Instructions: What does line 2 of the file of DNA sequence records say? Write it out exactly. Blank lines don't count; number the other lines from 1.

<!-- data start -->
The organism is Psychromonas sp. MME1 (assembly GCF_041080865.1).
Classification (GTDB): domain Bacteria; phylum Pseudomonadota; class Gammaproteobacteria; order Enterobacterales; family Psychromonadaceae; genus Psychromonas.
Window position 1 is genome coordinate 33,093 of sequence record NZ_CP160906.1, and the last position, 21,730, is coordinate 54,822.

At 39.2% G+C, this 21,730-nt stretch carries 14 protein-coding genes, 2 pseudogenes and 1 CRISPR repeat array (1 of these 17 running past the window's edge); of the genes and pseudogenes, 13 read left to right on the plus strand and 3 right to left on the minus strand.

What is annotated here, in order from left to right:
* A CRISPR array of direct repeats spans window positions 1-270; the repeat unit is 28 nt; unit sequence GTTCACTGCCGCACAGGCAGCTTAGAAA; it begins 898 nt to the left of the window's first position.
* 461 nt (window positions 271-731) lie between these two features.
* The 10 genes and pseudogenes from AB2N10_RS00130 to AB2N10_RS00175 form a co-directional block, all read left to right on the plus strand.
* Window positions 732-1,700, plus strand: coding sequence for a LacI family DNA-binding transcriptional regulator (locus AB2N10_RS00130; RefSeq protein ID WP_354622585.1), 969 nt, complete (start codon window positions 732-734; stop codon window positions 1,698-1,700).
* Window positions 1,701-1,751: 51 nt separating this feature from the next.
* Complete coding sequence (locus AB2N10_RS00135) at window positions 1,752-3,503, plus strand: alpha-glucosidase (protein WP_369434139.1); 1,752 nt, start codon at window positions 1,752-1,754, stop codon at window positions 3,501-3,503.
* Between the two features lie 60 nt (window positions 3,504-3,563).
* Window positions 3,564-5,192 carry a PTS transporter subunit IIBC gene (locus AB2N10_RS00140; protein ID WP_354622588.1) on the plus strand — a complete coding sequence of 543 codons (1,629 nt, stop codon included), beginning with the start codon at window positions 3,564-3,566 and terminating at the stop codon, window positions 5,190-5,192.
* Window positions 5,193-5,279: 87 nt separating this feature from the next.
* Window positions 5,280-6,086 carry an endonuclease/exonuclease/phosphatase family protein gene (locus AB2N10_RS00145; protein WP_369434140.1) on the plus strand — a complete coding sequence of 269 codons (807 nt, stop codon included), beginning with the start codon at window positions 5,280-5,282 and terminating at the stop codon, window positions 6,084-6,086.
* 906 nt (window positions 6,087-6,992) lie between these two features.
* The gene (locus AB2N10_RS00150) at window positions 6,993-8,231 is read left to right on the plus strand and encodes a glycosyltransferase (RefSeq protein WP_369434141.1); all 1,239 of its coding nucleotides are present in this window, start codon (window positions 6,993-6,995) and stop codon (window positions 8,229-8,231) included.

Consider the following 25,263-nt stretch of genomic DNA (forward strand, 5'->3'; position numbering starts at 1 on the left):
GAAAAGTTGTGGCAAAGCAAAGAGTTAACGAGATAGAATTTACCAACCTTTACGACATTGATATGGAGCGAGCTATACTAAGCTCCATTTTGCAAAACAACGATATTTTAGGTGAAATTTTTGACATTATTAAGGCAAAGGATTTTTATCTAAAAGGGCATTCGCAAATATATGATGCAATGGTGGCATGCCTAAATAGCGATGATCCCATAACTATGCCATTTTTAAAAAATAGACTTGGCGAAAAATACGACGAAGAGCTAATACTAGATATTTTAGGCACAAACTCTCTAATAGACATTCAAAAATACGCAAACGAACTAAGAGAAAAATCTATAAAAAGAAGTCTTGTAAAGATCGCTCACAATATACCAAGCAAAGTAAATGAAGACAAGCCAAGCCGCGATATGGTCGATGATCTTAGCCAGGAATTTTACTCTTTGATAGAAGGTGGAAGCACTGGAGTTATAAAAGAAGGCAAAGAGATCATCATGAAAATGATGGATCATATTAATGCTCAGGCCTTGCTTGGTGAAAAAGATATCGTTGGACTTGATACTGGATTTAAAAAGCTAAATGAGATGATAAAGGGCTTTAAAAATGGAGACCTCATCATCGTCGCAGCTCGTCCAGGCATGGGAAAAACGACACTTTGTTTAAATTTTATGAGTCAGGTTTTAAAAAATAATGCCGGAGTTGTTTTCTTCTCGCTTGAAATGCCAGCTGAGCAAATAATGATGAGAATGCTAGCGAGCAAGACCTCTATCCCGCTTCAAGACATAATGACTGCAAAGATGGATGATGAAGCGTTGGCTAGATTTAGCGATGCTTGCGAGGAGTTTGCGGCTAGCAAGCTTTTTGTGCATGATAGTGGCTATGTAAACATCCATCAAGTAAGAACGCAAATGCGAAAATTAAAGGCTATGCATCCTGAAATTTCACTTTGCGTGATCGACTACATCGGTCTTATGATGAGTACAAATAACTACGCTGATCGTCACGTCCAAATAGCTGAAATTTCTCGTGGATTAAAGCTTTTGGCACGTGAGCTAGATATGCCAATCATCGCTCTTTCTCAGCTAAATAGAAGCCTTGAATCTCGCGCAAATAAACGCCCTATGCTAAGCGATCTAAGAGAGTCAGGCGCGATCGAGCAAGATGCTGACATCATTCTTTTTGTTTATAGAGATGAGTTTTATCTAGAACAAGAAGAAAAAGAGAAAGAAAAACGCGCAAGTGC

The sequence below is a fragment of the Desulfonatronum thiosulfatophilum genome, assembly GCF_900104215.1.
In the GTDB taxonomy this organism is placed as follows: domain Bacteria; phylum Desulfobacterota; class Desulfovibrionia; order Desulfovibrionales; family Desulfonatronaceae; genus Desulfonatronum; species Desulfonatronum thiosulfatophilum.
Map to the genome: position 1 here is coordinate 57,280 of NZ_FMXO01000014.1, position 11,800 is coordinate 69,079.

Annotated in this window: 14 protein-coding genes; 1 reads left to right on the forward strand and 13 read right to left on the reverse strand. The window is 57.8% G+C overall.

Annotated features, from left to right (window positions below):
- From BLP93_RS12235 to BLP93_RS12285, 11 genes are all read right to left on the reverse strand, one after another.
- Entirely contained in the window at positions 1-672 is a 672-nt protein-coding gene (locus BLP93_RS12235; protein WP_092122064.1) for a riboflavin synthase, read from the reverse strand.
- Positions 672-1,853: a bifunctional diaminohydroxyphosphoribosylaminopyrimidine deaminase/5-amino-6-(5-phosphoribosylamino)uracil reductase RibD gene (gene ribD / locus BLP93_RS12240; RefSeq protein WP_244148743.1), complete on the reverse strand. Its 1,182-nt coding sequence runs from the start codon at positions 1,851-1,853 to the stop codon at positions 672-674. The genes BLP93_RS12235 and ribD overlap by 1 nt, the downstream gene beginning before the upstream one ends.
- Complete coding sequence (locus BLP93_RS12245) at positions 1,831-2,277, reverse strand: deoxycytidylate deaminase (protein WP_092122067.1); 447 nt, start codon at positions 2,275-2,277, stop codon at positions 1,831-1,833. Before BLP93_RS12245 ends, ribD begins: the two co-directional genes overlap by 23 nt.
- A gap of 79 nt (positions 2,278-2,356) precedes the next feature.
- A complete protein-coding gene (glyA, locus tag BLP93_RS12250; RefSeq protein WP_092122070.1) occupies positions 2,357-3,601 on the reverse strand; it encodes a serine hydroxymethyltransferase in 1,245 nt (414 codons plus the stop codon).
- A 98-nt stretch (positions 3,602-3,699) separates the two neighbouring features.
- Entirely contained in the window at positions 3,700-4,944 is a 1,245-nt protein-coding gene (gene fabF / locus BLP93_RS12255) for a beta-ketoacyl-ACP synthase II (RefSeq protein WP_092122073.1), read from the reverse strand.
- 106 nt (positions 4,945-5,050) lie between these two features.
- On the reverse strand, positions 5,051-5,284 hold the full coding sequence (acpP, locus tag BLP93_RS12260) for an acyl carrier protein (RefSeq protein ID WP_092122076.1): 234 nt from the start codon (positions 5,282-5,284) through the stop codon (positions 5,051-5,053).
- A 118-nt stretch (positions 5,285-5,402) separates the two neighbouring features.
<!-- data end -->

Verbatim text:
Classification (GTDB): domain Bacteria; phylum Pseudomonadota; class Gammaproteobacteria; order Enterobacterales; family Psychromonadaceae; genus Psychromonas.